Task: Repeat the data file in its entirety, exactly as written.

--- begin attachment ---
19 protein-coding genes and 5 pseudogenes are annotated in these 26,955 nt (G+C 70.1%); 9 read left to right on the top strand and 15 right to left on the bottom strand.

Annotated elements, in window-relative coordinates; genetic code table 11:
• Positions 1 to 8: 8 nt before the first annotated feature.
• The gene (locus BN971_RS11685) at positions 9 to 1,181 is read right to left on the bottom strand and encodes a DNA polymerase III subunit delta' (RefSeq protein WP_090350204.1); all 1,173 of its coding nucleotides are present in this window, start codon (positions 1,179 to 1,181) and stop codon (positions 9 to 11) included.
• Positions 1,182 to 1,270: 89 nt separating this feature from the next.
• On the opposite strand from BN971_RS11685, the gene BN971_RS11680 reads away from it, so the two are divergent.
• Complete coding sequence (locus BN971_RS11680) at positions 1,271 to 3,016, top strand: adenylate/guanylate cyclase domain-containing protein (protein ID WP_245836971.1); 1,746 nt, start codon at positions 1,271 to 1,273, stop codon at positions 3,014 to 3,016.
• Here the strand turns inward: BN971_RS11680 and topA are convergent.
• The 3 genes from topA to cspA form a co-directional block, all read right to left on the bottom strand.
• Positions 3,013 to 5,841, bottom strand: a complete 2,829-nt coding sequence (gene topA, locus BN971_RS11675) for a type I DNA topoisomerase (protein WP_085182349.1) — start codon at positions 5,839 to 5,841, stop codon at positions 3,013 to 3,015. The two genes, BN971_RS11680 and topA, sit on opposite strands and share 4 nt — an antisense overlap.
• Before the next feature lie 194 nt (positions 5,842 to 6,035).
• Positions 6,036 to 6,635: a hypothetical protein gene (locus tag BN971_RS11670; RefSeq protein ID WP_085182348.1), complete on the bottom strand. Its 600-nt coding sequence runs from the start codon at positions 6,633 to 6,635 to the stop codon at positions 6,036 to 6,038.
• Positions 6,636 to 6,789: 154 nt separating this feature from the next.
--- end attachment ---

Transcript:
19 protein-coding genes and 5 pseudogenes are annotated in these 26,955 nt (G+C 70.1%); 9 read left to right on the top strand and 15 right to left on the bottom strand.

Annotated elements, in window-relative coordinates; genetic code table 11:
• Positions 1 to 8: 8 nt before the first annotated feature.
• The gene (locus BN971_RS11685) at positions 9 to 1,181 is read right to left on the bottom strand and encodes a DNA polymerase III subunit delta' (RefSeq protein WP_090350204.1); all 1,173 of its coding nucleotides are present in this window, start codon (positions 1,179 to 1,181) and stop codon (positions 9 to 11) included.
• Positions 1,182 to 1,270: 89 nt separating this feature from the next.
• On the opposite strand from BN971_RS11685, the gene BN971_RS11680 reads away from it, so the two are divergent.
• Complete coding sequence (locus BN971_RS11680) at positions 1,271 to 3,016, top strand: adenylate/guanylate cyclase domain-containing protein (protein ID WP_245836971.1); 1,746 nt, start codon at positions 1,271 to 1,273, stop codon at positions 3,014 to 3,016.
• Here the strand turns inward: BN971_RS11680 and topA are convergent.
• The 3 genes from topA to cspA form a co-directional block, all read right to left on the bottom strand.
• Positions 3,013 to 5,841, bottom strand: a complete 2,829-nt coding sequence (gene topA, locus BN971_RS11675) for a type I DNA topoisomerase (protein WP_085182349.1) — start codon at positions 5,839 to 5,841, stop codon at positions 3,013 to 3,015. The two genes, BN971_RS11680 and topA, sit on opposite strands and share 4 nt — an antisense overlap.
• Before the next feature lie 194 nt (positions 5,842 to 6,035).
• Positions 6,036 to 6,635: a hypothetical protein gene (locus tag BN971_RS11670; RefSeq protein ID WP_085182348.1), complete on the bottom strand. Its 600-nt coding sequence runs from the start codon at positions 6,633 to 6,635 to the stop codon at positions 6,036 to 6,038.
• Positions 6,636 to 6,789: 154 nt separating this feature from the next.